Authorities are right to weed out violent teachers
After reading Teacher who forced boy to strip is fired (October 23), I was glad the Ministry of Education took action and banned her from teaching.
The teacher thought the 12-year-old child was fooling around when he pulled his shirt to his face and sleeves to his palms, saying he was cold. Regardless, stripping him in class is unacceptable.
Physical violence, even by the simplest act, leaves a negative psychological impact on children, sometimes making them hate education.
I remember when I was in first grade, my maths teacher beat me for making a homework mistake. I cried every morning my father dropped me off at school, and I grew up hating maths.
Taking harsh measures against such teachers is a must. Banning her from UAE schools teaches a lesson to other instructors to avoid performing any kind of physical abuse towards young students.
Sherouk Zakaria, Sharjah
Support for Israeli products boycott
I am writing in reference to Europe set for closer trade ties with Israel (October 25).
The Greens party in Australia has already started a boycott of Israeli goods, and I support this action completely.
My heart is with the oppressed.
Frederick Melick, Australia
Replica Taj Mahal saddens the heart
When I first heard about the proposed Taj Arabia project (Falconcity to cost at least $12bn, October 5), I thought about the residents of Agra in India, home of the original Taj Mahal.
A move to recreate the historical Taj Mahal would obviously hurt the feelings of not just Indians, but all those who believe in true family love and affection, as it was built as a symbol of Shah Jahan's devotion to his dead wife.
To me, the Taj Mahal is very much part of the rich history of India's Mughal dynasty, and it has been regarded and respected as such by the whole world for many centuries.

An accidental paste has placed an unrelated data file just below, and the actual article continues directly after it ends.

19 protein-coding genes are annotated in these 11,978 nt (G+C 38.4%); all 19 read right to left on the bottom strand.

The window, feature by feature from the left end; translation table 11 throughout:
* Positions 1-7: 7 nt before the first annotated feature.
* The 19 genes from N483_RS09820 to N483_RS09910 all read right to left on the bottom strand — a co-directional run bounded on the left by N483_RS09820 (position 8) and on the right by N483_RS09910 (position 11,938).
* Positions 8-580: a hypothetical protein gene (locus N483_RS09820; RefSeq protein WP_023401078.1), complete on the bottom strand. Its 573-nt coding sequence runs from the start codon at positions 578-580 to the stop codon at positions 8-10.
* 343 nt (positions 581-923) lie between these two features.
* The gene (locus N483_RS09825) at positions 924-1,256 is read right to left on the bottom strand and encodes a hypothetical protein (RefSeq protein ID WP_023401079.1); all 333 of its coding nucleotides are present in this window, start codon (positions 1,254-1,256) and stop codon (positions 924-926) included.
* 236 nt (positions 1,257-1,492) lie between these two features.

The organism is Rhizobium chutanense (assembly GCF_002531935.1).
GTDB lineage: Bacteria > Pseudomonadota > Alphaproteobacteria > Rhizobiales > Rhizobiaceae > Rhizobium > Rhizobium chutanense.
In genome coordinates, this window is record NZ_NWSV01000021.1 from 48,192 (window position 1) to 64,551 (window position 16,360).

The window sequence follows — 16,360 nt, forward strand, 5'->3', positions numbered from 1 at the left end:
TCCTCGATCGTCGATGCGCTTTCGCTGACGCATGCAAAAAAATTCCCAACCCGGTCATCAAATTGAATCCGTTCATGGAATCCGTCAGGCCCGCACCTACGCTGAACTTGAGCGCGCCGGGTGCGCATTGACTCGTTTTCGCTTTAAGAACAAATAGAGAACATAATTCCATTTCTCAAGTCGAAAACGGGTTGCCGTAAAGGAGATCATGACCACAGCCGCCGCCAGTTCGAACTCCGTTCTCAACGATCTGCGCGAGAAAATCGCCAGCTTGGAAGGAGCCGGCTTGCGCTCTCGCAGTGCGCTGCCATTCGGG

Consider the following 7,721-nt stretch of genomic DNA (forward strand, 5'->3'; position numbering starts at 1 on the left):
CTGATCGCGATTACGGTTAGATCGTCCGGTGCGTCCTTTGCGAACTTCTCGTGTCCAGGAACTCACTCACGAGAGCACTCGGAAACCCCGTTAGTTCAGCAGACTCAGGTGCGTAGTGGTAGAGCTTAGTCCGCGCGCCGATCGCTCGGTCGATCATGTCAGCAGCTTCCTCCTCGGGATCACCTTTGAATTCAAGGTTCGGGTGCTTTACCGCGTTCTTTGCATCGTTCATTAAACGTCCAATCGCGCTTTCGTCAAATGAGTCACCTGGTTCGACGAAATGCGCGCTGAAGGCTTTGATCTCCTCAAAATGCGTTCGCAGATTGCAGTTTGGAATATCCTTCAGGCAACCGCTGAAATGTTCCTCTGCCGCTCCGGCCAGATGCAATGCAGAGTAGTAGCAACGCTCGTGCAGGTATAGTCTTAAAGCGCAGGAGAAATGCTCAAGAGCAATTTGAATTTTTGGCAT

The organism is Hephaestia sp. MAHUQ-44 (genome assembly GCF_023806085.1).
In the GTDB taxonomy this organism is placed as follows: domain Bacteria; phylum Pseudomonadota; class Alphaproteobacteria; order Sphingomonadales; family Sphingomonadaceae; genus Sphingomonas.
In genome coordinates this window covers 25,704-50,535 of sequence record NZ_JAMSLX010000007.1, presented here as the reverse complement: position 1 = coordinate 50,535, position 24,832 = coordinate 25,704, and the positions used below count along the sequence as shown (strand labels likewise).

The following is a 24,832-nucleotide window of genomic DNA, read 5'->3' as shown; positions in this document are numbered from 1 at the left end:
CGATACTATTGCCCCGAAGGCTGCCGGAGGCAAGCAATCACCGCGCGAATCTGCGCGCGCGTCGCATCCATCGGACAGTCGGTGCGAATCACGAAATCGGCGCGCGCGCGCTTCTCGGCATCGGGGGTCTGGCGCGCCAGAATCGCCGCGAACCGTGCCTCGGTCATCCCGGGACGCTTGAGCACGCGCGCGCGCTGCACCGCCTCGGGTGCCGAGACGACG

Any attempt to recreate its design would impair the glory of the past.
The proposal involves taking a symbol of true love and creating a monument to contemporary luxury living.
In future, when someone says they visited the Taj, will we have to ask if they mean the Taj Mahal or the Taj Arabia?
Ramachandran Nair, Oman
Doctor's views on childcare inspire
Finally, a doctor who talks about parenting being the issue (Are you damaging your child?, October 3).
Thank you, Dr Faye Synder, for being so revolutionary and brave to speak out against all the parents who want to close their eyes to the childcare epidemic that is happening right now.
I am buying a tonne of your manuals and giving them out at my workplace.
J Love, US
Tenants deserve support of law
Landlords defy 5 per cent rent cap (October 25) highlights an outrageous, but not surprising, reality for tenants in Dubai.
I hope the authorities step in to protect those people who are facing eviction if they are not willing or able to pay more than the legal maximum rent increase.
Jane Rogers, Dubai
Don't let holiday costs overwhelm
As reported in Hotel and malls ready for holiday bonanza (October 25), many businesses are expecting to do very well during the Eid break.
While I know this kind of activity is good for the economy as a whole, I hope people spend within their means.
Buying gifts and spending big on consumer items and entertainment has its place - but not if you find yourself deep in debt for months or years after the event.
Kerry Blake, Dubai
Cartoon makes right connection
I refer to Shadi Ghanim's cartoon about the Qatari emir's visit to the Gaza Strip (October 24).
One image speaks a thousand words.
Christof Lehmann, Denmark
Technology has no use-by date
While I substantially agree with the letter Smaller iPads are just the beginning (October 25), I must take issue with one point.
Just because there are improvements to the "big" iPad doesn't mean your old one is obsolete.
My iTouch is four years old. It is technically superseded and unsupported, but it still does the job.
Fergus Smith, UK